by Dave Gibson
There are multiple destinations in Alaska that guarantee bear sightings. Some, like Denali, Brooks Falls, McNeil River, and Pack Creek are renowned for their grizzly bears – also known as brown bears – while other locales, like Anan Creek, offer the opportunity to view both grizzlies and black bears.
Thirty miles south-southeast of Wrangell, Anan Creek Observatory lies within the Tongass National Forest and is only accessible by boat or floatplane. Up to three hundred thousand pink salmon return every year to Anan Creek, making it one of the largest pink salmon runs in southeast Alaska. Stikine Tlingit peoples utilized fish camps at the mouth of the creek until 1900. Curing salmon for the long winter ahead, the bounty was so great that it supported numerous clans, which were sometimes at odds at other times of year, in a cooperative venture. Perhaps taking a cue from humans, with an overabundance of food available, grizzly bears and black bears commingle freely, hardly paying the other heed.
At the trailhead of the observatory, a brief orientation is given by Park Service interpreters before setting out on the half mile Sitka spruce-shaded walk along the creek uphill to the falls. A mixture of dirt path and two-foot wide elevated boardwalks, they are covered with chicken wire for better traction in the notably soggy temperate rainforest. Bald eagles are everywhere – feeding on scraps that the bears leave behind. Harbor seals cruise the lagoon, gorging themselves on salmon. Mink are also said to be in the area and wolverines have been spotted.
Upon arriving at the observation deck, I registered for my turn in the photo blind. Only six people at a time are allowed inside for a half hour. Putting you within 20 feet of the bears, it affords the best opportunity of capturing a close-up shot of one of the wild bears snagging a fish. Biding time on the deck is a great second option, giving one an overall feel for the place and sometimes a better view of the action. Once, by my feet, a young black bear sow lingered within inches. A brown bear scaled the hillside and cruised past the outhouse. Since in the past, users have been known to exit the privy only to find themselves face-to-face with a large, burly, carnivore, a system is now in place whereas when one’s business is complete, you are required to wiggle your fingers through a hole in the door until given the go-ahead.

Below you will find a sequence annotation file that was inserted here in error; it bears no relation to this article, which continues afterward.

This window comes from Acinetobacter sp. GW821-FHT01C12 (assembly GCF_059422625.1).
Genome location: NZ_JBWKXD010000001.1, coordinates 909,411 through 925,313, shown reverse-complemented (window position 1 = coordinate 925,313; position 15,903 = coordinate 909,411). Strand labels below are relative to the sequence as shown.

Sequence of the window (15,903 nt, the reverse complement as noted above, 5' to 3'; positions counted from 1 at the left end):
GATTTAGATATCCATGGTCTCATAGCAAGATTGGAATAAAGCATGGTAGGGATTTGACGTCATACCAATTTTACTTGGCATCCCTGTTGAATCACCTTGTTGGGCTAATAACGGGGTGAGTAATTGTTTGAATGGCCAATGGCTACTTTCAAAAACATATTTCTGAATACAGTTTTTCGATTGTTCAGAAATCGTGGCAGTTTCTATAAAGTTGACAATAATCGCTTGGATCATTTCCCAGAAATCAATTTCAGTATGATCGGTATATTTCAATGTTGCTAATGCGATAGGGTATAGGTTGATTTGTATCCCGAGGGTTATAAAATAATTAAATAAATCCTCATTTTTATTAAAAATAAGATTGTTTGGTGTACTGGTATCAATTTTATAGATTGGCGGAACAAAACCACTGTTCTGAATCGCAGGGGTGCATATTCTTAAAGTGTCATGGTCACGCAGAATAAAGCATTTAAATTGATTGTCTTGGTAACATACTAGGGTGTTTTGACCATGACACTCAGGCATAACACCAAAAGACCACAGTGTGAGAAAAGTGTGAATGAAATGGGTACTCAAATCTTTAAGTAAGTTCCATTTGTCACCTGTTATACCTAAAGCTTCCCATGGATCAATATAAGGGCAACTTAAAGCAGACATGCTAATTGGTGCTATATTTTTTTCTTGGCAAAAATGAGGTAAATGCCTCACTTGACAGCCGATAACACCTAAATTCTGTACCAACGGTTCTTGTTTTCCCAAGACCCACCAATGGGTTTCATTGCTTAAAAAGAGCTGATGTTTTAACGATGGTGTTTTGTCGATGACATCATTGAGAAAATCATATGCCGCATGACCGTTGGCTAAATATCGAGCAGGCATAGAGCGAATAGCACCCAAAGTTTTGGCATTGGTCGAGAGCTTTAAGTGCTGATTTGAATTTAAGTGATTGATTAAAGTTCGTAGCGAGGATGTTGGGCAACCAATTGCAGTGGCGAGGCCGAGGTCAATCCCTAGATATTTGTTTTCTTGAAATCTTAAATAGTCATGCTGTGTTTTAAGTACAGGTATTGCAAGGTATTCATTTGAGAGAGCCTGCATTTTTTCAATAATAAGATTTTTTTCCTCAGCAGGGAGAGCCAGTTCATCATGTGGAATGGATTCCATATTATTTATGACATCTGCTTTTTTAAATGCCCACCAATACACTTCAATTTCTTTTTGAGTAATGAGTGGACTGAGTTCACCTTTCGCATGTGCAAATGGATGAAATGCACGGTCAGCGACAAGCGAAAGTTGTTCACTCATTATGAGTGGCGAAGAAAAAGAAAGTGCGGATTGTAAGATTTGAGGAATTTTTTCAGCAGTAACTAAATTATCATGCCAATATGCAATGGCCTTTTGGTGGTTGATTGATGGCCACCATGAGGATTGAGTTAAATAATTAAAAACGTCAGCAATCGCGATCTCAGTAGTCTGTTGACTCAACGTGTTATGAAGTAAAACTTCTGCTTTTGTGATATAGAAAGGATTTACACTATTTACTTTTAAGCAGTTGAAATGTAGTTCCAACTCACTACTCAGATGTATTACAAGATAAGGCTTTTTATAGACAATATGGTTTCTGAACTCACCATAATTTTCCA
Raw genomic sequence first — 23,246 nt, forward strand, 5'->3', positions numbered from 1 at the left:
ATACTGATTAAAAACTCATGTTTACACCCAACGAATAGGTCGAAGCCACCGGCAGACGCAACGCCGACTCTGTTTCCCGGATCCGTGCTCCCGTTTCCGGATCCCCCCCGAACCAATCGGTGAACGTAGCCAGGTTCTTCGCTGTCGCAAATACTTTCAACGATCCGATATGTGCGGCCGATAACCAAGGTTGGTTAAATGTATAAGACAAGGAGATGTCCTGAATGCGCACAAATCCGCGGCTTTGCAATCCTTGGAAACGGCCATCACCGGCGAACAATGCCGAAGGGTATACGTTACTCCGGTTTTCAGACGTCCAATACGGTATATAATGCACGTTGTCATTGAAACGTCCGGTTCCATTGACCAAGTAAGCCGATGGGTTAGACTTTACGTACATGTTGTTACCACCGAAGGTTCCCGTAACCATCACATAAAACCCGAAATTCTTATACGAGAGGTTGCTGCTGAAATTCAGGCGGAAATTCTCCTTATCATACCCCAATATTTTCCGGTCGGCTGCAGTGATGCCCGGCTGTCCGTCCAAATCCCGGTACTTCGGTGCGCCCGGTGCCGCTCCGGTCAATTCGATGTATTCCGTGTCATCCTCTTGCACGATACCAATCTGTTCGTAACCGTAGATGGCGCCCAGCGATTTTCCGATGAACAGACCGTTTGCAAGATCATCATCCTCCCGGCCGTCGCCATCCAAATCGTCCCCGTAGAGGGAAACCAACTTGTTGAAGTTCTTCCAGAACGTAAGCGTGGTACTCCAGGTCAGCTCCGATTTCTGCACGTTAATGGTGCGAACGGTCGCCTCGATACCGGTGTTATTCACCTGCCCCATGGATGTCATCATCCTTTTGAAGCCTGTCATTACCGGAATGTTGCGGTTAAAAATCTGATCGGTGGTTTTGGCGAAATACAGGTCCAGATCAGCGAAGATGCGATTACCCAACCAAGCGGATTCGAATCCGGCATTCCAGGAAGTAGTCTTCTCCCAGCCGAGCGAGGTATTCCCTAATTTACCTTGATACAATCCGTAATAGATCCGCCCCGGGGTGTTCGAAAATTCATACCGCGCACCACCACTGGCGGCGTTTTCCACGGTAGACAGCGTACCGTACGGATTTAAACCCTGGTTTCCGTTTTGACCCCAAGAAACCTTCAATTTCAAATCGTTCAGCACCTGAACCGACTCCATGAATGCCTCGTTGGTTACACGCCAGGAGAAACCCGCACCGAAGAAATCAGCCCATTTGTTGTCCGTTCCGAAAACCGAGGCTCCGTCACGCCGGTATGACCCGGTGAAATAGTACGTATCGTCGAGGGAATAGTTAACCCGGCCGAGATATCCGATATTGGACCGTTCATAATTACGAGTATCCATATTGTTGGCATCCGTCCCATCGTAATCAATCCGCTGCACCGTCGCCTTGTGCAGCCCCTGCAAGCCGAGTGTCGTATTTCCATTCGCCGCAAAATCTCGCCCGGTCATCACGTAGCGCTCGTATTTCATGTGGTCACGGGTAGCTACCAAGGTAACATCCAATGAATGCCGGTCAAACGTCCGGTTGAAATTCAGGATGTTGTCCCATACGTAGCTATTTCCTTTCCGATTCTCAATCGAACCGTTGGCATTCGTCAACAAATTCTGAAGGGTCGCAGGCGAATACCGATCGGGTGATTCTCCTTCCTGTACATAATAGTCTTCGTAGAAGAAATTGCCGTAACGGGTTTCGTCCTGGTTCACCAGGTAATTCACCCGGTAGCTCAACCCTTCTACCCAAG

Descending 35 feet down the stairs to the blind, my time had come. A dark tent with wooden stools and narrow rail to steady cameras on, flaps opened on its walls at eyelevel and below. An adult black bear stared into the water intently while crouched at the side of the creek below a rapid. A fish’s tail swished as he took a swipe at it. Another jumped into the air that the bear rushed toward, but it was gone. A minute passed and a salmon tried to clear the rushing whitewater but was trapped against a submerged rock by a furry paw. Clamping down on the fish with its jaws, the bear carried it to the bank. Pinning the salmon’s head to the ground under splayed claws, he proceeded to rip the fatty skin off the flanks in his teeth and devour it with practiced efficiency. Nibbling on some flesh afterward, it was back to the exact same spot for more fishing.
The half hour elapsed quickly in a blur of bears and Pacific pink salmon. The black bears came and went, exhibiting different fishing techniques and behaviors. Smaller bears would retreat to the many stony crevices after securing a meal, lest they be harassed by other bears. Female bears would often take their catch into small caverns where the young were served. With our jet boat awaiting us in the bay, on the way back, a pair of brown bears feasted contentedly in the middle of the creek.
Naturally, the best way to follow up a day of world-class bear viewing at Anan Creek is to repeat it with a second day. Returning to the observatory for another session and a seasoned veteran at that point, I noticed walking sticks that looked like ski poles stowed on the ceiling of our boat. A genteel retired couple sat beside me eagerly anticipating their first encounter with the bears. Unable to restrain myself, I turned to her pointing at the suspended sticks and advised that she get in line early for a “bear poker.” After her jaw dropped and eyes widened, keeping a straight face as long as I could, my smirks finally betrayed my ruse. Slightly embarrassed by being taken the fool, I’m not sure she appreciated the joke as much as I did.
To prevent bear viewing at Anan Creek from becoming a spectacle, only sixty people with passes are permitted per day during the peak season of July 5th through August 25th. It is best to secure these or book with a local charter at least three months in advance of your arrival.
Eric Yancey of Breakaway Adventures at www.BreakawayAdventures.com or (888) 385-2488 will ensure that your experience is a memorable one.
Alaska Waters at AlaskaWaters.com or (800) 347-4462 is native owned. Their heated jet boat boasts the only marine head among Anan Creek tour operators.